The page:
Contrary to popular belief, identity fraud does not always begin online. According to Travelers claim data, 44 percent of ID fraud cases happen when a person's purse or wallet has been lost or stolen. Thieves can use the information they find inside for ID fraud, so here are some critical steps to help protect yourself and your identity.
Watch Your Wallet and Purse
Many people store personal information in their purses and wallets, making it easier for thieves to commit identity fraud. Help secure your identity by keeping your purse and wallet in a safe place and carrying only essentials when you go out. Leave credit cards you will not be using in a secure place at home. Unless it is absolutely necessary, avoid carrying Social Security cards, birth certificates or passports as they contain key pieces of personal information thieves could use to steal your identity.
Monitor Your Mail
Whether you are sending or receiving mail, take steps to help keep it safe from prying eyes. Never put outgoing checks, bill payments or financial information in your unlocked home mailbox. When you need to send out sensitive documents, consider using a secure postal mailbox or send them from the post office. If you have not signed up for electronic statements, be aware of when your credit card statements are scheduled to arrive. If they are late, call the credit card company to confirm if the statement was sent. Be sure to shred old bills and unnecessary financial records containing personal information.
Keep a Careful Eye on Your Credit
According to our data, nearly half of ID fraud cases are committed using the victim's current accounts. On a regular basis, review your credit report and bank statements to monitor your accounts, and take these extra precautions:
- Make a list of all your credit card and bank account information, and store the list in a secure place, such as on a password-protected flash drive or in a fire-proof safe. Include account numbers, expiration dates, credit limits and phone numbers or emails of the customer service and fraud departments. If your card is missing or stolen, you will then be able to quickly notify your credit card provider to prevent fraudulent charges.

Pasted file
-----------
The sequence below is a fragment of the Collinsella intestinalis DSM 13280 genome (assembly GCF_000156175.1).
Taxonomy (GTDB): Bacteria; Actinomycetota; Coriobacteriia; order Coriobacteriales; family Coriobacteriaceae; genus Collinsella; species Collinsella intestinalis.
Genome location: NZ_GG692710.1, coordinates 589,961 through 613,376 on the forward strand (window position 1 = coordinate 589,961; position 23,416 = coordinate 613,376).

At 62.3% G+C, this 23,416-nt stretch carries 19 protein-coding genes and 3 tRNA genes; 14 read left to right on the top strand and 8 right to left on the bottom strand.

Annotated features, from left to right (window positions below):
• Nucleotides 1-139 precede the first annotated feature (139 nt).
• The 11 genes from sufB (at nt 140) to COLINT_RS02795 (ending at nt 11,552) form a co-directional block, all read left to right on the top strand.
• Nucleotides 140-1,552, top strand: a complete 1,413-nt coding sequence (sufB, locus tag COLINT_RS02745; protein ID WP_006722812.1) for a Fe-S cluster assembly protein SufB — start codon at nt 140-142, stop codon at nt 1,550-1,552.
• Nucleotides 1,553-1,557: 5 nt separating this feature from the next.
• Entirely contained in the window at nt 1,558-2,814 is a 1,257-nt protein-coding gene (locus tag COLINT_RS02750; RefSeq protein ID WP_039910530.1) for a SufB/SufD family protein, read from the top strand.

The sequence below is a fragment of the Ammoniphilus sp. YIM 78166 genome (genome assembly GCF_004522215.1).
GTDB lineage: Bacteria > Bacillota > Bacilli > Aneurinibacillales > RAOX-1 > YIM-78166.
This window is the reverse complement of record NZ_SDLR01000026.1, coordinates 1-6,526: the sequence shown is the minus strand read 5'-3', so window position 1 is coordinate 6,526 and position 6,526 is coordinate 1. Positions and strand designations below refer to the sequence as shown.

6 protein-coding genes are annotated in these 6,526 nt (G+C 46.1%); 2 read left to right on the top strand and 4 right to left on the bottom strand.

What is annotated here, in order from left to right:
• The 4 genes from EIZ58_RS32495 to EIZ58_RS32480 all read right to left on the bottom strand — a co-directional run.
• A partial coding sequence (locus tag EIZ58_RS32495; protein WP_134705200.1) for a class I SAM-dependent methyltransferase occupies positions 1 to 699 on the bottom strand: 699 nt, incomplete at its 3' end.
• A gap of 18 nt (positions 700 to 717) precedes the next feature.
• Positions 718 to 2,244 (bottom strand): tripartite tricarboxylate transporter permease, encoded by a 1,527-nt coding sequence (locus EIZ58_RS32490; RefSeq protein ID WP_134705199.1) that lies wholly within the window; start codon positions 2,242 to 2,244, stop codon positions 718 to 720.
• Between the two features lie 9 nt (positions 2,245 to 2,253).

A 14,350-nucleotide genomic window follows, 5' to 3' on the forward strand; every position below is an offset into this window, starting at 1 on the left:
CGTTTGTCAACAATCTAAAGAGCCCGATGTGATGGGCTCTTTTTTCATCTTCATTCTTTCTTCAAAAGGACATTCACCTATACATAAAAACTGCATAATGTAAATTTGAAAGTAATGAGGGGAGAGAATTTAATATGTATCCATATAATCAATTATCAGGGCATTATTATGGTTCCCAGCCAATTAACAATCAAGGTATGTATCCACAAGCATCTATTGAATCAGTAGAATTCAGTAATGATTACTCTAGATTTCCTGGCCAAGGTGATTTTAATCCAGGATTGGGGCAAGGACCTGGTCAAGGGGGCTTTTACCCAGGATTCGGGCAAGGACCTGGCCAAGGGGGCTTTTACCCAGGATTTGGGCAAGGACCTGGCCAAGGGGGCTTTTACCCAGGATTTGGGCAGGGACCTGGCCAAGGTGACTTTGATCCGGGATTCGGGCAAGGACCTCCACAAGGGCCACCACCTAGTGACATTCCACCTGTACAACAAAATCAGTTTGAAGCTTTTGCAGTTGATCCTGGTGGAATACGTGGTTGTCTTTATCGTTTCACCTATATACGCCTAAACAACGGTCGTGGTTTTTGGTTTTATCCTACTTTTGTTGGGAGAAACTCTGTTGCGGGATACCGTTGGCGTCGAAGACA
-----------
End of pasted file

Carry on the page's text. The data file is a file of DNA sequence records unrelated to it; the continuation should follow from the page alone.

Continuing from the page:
- Review your credit report and notify the credit bureaus of any mistakes. The U.S. Government Fair Credit Reporting Act gives consumers the right to receive one free copy of their credit report every 12 months from each of the three main credit bureaus (Experian, Equifax and TransUnion). Order one report from a different bureau every four months to see credit activity throughout the year. To order your credit report, visit www.annualcreditreport.com.
Keep Your Social Security Number Safe
Social Security numbers are often used to open fraudulent accounts or to access financial information or assets. Do not have your Social Security number printed on your checks or allow merchants to write it on them. If a business requests your Social Security number, ask them why. If it is not a valid reason, do not provide the information they request. Also, never give confidential information to an unsolicited phone caller who claims they represent a financial institution or creditor. Instead, get the caller's name, location, phone number and reason for the call. Then call the phone number on your billing statements to verify the caller's identification.
Get additional tips for helping protect your identity while you are online.
Consider buying identity fraud insurance, a relatively inexpensive add-on to your renters or homeowners insurance policy. This coverage typically reimburses the cost of reclaiming your identity and rebuilding your credit, such as attorney's and notary fees and replacement of IDs. It is a low-cost investment against a high-expense crime.